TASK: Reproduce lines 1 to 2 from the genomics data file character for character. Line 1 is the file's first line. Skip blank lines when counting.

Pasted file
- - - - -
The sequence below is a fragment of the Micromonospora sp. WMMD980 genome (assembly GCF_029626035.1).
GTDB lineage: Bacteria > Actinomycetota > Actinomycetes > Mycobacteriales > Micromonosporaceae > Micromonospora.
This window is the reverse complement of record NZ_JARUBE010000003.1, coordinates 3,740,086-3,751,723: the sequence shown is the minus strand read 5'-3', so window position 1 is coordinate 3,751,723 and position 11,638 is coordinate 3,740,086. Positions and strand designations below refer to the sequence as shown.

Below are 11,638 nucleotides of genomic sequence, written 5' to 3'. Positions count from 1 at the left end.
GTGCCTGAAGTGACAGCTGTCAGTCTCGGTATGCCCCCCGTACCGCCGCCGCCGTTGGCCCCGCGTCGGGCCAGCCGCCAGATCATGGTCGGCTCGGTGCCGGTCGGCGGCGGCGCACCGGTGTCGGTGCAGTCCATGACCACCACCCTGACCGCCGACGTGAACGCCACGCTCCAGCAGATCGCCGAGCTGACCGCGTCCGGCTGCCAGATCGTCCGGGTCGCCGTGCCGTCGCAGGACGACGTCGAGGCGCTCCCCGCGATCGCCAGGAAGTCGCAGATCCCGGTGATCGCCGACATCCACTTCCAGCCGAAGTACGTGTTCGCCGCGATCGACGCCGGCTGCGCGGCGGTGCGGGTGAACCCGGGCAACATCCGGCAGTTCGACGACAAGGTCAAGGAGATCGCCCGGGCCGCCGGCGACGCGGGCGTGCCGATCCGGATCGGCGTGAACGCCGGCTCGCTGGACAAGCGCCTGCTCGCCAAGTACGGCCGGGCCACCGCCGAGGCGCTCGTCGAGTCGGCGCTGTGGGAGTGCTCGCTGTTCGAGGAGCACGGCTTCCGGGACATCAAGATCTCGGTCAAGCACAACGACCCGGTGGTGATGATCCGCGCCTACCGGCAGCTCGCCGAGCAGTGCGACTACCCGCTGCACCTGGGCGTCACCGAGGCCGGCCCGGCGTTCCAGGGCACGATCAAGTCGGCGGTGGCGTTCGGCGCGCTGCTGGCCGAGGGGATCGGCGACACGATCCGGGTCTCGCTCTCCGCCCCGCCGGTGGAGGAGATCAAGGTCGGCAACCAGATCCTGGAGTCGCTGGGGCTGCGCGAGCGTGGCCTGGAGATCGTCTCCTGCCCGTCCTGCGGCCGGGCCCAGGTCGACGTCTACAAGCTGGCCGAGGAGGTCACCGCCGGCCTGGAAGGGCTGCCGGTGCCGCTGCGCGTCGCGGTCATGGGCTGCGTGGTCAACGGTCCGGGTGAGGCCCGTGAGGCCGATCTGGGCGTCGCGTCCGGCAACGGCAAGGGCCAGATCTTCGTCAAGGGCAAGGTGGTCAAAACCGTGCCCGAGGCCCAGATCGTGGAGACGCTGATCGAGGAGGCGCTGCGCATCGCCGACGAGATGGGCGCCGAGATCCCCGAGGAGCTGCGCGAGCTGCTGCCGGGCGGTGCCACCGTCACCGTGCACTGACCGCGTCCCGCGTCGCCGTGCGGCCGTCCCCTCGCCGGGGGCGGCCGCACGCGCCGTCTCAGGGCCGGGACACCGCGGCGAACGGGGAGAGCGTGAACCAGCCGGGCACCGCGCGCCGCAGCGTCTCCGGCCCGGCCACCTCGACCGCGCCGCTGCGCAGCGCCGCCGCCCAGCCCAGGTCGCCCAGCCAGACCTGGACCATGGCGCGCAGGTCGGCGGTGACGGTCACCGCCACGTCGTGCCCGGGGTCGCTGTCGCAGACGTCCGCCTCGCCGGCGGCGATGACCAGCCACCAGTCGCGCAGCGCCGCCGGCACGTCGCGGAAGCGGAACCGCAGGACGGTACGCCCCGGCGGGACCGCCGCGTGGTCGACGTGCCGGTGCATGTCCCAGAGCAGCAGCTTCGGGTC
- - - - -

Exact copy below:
The sequence below is a fragment of the Micromonospora sp. WMMD980 genome (assembly GCF_029626035.1).
GTDB lineage: Bacteria > Actinomycetota > Actinomycetes > Mycobacteriales > Micromonosporaceae > Micromonospora.